• The IMF announced that it was setting aside a fund of $50bn in emergency financing for countries stricken by the coronavirus, given the expectation that global economic growth would be dented.
  • Central banks around the world were quick to provide supportive measures with the US Fed cutting rates by 0.5% to 1% - 1.25%, outside of an FMOC meeting; this prompted central banks in Canada, Australia and some emerging market countries to follow suit.
  • The ECB was more cautious, while Mark Carney, Bank of England governor, suggested different countries would take a domestically tailored approach rather than the co-ordinated action seen during the 2008 financial crisis.
  • Reduced activity in China started to feed through to its economic data as the Caixin service sector PMI fell to 26.5 from 51.8, similar to the official index reading of 29.6. Not only was it the worst on record, but it was the first time since the survey began in 2005 that it was below 50. Chinese new orders also fell to their lowest level since the financial crisis, but outstanding orders surged to a record high as existing orders have not yet been completed.
  • The latest US data releases provided little confirmation of a slowdown as the ISM’s services PMI stayed firmly in expansionary territory, registering 57.3 versus 55.5 in January, while construction data was also particularly strong. The February jobs report surprised on the upside as 273,000 jobs were added during the month while the US unemployment rate returned to a 50-year low.

The Week Ahead

TuesdayEurope GDP; China CPI
WednesdayUS CPI; UK industrial production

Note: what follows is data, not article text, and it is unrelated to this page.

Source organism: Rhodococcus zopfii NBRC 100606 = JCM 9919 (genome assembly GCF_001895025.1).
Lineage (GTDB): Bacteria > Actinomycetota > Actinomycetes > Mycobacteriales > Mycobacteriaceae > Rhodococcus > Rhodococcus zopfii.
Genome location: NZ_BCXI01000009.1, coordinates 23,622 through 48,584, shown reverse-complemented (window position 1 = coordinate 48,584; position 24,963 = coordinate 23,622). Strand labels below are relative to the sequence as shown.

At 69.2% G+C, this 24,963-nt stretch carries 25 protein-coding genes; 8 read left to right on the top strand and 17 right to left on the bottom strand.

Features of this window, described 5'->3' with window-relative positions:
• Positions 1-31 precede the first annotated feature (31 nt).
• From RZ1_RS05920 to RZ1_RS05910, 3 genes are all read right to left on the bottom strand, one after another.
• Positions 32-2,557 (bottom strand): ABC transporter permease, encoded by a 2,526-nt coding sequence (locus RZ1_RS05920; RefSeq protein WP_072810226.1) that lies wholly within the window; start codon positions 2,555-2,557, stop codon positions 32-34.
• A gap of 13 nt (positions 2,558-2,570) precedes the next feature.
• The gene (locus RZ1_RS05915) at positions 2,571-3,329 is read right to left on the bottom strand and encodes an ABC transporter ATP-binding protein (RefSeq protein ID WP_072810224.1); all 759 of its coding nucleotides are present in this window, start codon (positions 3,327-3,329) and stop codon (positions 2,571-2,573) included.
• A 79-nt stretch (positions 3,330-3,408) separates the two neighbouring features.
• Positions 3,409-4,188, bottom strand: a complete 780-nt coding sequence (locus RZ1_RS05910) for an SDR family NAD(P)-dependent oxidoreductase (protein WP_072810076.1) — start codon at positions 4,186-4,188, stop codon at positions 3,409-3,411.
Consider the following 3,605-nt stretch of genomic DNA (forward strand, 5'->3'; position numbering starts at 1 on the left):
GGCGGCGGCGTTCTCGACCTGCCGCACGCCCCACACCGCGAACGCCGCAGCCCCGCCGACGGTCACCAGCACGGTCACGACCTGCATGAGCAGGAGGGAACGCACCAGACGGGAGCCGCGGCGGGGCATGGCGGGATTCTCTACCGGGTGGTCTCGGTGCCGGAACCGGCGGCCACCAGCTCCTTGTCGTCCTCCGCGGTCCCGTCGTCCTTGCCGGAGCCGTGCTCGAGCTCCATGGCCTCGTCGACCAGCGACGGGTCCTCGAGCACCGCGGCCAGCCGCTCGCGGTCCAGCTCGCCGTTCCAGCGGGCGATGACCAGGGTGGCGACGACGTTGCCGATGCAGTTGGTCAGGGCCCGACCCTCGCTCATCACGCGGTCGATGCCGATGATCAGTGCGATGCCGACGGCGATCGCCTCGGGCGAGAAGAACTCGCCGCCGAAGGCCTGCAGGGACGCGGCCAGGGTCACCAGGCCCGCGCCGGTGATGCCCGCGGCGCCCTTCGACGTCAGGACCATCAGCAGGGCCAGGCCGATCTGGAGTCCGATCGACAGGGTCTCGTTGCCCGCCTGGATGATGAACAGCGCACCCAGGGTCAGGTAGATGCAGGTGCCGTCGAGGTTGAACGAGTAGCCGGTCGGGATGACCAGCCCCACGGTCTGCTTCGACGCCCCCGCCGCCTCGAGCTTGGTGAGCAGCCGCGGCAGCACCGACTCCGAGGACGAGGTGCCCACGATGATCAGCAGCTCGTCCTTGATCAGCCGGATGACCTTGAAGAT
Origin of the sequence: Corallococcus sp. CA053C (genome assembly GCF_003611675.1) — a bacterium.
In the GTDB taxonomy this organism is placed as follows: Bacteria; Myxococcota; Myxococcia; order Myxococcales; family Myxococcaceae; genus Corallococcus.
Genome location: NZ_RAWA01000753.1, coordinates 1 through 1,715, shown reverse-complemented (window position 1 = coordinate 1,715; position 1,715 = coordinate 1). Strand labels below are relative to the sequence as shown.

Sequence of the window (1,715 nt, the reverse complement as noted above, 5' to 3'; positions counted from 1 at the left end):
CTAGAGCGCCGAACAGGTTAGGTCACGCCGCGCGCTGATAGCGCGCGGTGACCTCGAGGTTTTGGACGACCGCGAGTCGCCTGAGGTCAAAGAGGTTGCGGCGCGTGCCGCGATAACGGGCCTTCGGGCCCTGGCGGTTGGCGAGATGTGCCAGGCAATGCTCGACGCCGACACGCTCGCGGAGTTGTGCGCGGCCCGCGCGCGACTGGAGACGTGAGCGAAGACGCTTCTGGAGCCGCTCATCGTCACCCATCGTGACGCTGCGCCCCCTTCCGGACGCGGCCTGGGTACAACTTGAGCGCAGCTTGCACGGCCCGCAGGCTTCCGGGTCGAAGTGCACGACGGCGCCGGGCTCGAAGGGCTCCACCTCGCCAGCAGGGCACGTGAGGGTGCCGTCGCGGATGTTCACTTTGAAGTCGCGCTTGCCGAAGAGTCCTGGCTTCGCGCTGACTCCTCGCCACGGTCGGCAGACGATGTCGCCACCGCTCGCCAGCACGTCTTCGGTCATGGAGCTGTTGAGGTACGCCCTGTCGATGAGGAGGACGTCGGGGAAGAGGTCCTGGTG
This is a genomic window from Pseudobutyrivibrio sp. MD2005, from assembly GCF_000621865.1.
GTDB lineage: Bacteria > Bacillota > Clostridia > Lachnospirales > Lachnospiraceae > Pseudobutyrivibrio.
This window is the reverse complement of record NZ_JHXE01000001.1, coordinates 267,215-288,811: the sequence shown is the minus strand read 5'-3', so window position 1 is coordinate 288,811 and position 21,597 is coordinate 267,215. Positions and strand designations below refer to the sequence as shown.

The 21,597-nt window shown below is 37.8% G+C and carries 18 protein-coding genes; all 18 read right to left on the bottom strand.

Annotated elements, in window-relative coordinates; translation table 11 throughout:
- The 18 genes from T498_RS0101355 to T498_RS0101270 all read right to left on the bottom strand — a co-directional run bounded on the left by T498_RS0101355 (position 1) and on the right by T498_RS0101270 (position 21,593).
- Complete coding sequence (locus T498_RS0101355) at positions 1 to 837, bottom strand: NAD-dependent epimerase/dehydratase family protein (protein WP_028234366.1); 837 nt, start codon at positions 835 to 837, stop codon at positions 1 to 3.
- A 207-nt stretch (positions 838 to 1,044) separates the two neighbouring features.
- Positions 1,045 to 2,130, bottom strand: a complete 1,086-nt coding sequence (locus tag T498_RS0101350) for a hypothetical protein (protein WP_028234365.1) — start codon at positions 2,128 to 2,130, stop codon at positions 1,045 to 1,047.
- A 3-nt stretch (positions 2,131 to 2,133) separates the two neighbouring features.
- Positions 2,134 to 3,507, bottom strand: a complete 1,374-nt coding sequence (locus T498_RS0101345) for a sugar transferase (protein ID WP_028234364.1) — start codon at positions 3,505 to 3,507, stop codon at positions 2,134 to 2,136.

ThursdayECB deposit rate; Europe industrial production

Index Data

Stock Markets Mar 06 Feb 28 % Change
FTSE 100 6463 6581 -1.79%
FTSE All Share 3601 3674 -1.98%
S&P 500 2948 2917 1.06%
Nasdaq Composite 8506 8461 0.52%
Dow Jones Industrial 25609 25087 2.08%
FTSE Eurofirst 300 1432 1464 -2.19%
Xetra Dax 11542 11890 -2.93%
Nikkei 20750 21143 -1.86%
MSCI Asia ex Jap $ 647 638 1.32%
MSCI EM $ 1039 1031 0.84%
MSCI World $ 2192 2177 0.69%
Bond Yields Mar 06 Feb 28 Bps Change
UK Gov 10 yr 0.27 0.42 -15
US Gov 10 yr 0.71 1.14 -43
German Gov 10 yr -0.71 -0.62 -9
Japan Gov 10 yr -0.15 -0.14 -1
Commodities Mar 06 Feb 28 % Change
Brent Crude ($/bbl) 46.12 50.08 -7.91%
Gold ($/oz) 1659.60 1652.00 0.46%
Copper ($/lb) 2.57 2.57 0.00%
Currencies Mar 06 Feb 28 % Change
$ per £ 1.303 1.277 2.04%
€ per £ 1.152 1.163 -0.95%
¥ per $ 105.345 107.865 -2.34%

Source: FE Analytics, Financial Times, JP Morgan Asset Management

Risk warning: Investors should be aware that past performance of investments is not a reliable indicator of future results and that the price of shares and other investments, and the income derived from them may fall as well as rise. The content of this bulletin is for general information and reflects the general market view of Parallel Investment Management Ltd. - it should not be interpreted as recommendations or advice. Although endeavours have been made to provide accurate and timely information, there can be no guarantee that such information is accurate as of the date it is received or that it will continue to be accurate in the future. We cannot accept responsibility for any loss as a result of acts or omissions taken in respect of the content.